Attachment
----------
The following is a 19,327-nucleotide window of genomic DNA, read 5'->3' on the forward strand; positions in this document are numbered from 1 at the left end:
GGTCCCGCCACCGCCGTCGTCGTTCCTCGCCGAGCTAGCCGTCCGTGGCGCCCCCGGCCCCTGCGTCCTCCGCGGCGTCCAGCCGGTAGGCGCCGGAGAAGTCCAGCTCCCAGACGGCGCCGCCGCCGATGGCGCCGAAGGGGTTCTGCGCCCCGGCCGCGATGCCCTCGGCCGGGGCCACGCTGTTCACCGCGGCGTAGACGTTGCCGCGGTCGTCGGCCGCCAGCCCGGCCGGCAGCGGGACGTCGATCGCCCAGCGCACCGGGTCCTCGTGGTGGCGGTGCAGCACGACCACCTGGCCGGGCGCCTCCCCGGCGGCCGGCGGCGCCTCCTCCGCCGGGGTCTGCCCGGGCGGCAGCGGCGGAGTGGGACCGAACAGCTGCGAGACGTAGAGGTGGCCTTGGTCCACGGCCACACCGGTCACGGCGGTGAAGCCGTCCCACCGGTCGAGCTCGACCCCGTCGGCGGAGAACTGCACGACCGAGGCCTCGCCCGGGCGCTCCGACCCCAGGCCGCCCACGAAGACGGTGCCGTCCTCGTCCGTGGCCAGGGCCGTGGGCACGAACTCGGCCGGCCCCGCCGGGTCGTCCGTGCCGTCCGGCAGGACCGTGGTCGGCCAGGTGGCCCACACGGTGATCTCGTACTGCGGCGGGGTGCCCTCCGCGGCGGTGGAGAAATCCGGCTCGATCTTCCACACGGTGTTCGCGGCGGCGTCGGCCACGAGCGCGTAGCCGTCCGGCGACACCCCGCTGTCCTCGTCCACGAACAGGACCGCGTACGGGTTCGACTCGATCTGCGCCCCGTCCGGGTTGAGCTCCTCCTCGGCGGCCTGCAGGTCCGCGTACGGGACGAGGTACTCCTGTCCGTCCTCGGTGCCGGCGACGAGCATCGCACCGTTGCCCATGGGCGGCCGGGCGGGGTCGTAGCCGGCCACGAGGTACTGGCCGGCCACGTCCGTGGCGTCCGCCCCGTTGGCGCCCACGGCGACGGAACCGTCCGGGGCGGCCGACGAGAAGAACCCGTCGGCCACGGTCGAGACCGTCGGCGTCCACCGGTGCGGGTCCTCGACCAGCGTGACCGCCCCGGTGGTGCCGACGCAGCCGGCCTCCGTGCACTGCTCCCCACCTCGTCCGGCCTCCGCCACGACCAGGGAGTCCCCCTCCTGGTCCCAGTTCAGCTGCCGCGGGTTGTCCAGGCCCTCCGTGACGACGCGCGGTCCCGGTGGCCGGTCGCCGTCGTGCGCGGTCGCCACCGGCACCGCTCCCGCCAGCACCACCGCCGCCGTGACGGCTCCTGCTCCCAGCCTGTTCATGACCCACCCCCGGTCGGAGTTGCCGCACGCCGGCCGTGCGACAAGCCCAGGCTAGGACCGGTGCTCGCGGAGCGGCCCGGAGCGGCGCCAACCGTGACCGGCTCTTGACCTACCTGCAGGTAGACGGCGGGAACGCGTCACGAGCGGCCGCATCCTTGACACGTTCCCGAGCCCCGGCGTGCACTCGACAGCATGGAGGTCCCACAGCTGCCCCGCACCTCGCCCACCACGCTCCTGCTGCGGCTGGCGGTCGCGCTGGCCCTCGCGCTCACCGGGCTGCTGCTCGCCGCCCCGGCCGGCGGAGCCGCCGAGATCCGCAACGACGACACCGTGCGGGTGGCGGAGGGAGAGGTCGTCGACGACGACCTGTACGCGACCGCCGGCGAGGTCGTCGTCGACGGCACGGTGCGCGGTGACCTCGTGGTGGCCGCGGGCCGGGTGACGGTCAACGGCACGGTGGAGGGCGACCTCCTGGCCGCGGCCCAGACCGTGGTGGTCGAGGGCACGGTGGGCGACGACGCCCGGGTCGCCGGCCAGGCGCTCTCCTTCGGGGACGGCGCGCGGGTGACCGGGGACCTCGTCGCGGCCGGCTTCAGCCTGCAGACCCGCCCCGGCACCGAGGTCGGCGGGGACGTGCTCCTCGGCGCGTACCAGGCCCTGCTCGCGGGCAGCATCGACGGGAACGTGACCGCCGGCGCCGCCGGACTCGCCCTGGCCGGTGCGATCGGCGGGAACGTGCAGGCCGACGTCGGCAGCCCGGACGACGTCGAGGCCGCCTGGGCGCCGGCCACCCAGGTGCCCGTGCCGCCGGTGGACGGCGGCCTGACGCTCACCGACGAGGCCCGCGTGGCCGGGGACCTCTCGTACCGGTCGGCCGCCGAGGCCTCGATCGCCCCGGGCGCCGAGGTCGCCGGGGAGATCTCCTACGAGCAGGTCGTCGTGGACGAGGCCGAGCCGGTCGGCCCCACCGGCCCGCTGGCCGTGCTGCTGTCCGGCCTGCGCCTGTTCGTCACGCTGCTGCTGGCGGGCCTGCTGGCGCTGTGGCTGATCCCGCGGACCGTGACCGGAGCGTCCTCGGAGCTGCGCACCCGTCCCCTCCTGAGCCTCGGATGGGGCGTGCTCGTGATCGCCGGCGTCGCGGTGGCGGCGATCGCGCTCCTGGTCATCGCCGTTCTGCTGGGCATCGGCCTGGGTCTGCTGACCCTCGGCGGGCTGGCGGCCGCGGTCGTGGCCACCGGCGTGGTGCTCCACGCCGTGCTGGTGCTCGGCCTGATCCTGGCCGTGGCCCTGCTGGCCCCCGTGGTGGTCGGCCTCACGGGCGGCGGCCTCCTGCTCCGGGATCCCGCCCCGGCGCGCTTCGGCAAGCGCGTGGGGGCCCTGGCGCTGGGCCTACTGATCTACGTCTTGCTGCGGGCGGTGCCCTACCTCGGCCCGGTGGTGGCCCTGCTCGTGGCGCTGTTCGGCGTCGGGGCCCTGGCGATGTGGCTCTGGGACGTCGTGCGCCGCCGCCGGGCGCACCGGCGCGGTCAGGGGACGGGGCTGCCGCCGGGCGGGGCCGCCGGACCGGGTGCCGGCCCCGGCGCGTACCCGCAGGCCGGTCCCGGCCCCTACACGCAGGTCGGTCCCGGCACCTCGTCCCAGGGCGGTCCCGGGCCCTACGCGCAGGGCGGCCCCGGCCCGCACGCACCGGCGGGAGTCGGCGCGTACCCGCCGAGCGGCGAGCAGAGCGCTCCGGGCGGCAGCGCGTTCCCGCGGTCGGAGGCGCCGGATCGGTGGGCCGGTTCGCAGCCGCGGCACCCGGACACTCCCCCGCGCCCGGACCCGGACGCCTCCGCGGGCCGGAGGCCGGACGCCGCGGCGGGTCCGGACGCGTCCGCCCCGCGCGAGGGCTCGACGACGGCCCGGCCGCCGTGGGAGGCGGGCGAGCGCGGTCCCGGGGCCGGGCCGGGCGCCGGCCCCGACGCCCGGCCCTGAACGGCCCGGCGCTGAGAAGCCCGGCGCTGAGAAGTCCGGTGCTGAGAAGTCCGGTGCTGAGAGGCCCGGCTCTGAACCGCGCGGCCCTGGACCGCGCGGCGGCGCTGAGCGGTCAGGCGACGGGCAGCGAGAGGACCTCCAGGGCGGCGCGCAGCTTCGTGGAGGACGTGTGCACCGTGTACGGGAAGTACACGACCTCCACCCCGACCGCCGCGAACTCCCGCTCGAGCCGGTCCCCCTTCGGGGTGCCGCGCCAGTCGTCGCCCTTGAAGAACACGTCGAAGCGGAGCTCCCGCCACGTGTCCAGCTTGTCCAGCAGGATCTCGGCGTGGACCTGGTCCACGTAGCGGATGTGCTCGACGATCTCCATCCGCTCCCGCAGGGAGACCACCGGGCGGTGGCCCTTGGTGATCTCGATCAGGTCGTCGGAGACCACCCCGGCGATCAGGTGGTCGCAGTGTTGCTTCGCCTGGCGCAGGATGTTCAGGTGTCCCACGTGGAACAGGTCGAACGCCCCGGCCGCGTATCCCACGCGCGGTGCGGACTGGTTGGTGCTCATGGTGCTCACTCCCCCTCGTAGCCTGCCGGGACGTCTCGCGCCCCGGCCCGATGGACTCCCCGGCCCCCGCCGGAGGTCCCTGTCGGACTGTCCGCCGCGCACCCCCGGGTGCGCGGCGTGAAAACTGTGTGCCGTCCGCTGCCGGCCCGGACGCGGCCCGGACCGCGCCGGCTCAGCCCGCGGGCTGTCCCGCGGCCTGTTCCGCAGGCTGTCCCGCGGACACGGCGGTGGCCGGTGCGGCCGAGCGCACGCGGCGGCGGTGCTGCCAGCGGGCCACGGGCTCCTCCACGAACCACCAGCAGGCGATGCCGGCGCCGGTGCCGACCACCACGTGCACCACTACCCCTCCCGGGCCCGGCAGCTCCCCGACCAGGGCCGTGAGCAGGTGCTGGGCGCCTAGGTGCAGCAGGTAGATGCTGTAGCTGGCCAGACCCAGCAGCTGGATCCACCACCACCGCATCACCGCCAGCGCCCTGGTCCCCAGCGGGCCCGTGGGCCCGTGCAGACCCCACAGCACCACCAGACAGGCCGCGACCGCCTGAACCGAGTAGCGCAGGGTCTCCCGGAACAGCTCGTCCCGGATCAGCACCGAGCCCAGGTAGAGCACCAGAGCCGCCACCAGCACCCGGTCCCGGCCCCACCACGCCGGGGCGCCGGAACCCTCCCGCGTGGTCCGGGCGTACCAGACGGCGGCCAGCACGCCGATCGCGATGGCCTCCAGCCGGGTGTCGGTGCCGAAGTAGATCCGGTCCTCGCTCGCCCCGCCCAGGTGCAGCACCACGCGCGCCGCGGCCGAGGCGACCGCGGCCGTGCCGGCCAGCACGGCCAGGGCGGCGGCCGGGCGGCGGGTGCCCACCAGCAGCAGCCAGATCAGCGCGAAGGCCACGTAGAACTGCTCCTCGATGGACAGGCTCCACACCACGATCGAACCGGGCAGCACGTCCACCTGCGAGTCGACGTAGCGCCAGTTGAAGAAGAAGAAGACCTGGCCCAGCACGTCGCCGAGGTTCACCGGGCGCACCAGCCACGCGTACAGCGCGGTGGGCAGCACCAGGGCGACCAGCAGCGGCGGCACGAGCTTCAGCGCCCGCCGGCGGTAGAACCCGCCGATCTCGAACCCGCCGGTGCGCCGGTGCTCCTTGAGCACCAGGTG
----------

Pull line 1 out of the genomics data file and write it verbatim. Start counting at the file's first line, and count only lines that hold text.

The following is a 19,327-nucleotide window of genomic DNA, read 5'->3' on the forward strand; positions in this document are numbered from 1 at the left end: